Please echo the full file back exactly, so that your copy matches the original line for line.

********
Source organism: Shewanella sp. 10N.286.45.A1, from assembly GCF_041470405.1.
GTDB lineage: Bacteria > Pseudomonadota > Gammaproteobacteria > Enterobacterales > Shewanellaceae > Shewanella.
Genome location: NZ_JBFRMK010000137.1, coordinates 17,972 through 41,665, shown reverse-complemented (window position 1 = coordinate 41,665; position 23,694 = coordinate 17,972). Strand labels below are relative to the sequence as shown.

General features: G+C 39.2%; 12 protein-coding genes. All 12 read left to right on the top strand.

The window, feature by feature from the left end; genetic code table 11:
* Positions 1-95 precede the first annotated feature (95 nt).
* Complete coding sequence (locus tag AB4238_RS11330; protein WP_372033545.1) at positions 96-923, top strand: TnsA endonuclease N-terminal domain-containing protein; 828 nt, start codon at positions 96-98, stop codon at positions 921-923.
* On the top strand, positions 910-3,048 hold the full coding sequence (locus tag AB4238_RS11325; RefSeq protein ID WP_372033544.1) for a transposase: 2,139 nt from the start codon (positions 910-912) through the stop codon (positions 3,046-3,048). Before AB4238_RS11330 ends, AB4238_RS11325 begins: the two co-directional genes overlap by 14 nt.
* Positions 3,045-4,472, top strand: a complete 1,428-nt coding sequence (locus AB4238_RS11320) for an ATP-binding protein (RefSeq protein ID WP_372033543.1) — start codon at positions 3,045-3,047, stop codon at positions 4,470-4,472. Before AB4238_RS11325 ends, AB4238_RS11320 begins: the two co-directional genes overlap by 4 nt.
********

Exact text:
Source organism: Shewanella sp. 10N.286.45.A1, from assembly GCF_041470405.1.
GTDB lineage: Bacteria > Pseudomonadota > Gammaproteobacteria > Enterobacterales > Shewanellaceae > Shewanella.
Genome location: NZ_JBFRMK010000137.1, coordinates 17,972 through 41,665, shown reverse-complemented (window position 1 = coordinate 41,665; position 23,694 = coordinate 17,972). Strand labels below are relative to the sequence as shown.

General features: G+C 39.2%; 12 protein-coding genes. All 12 read left to right on the top strand.

The window, feature by feature from the left end; genetic code table 11:
* Positions 1-95 precede the first annotated feature (95 nt).
* Complete coding sequence (locus tag AB4238_RS11330; protein WP_372033545.1) at positions 96-923, top strand: TnsA endonuclease N-terminal domain-containing protein; 828 nt, start codon at positions 96-98, stop codon at positions 921-923.
* On the top strand, positions 910-3,048 hold the full coding sequence (locus tag AB4238_RS11325; RefSeq protein ID WP_372033544.1) for a transposase: 2,139 nt from the start codon (positions 910-912) through the stop codon (positions 3,046-3,048). Before AB4238_RS11330 ends, AB4238_RS11325 begins: the two co-directional genes overlap by 14 nt.
* Positions 3,045-4,472, top strand: a complete 1,428-nt coding sequence (locus AB4238_RS11320) for an ATP-binding protein (RefSeq protein ID WP_372033543.1) — start codon at positions 3,045-3,047, stop codon at positions 4,470-4,472. Before AB4238_RS11325 ends, AB4238_RS11320 begins: the two co-directional genes overlap by 4 nt.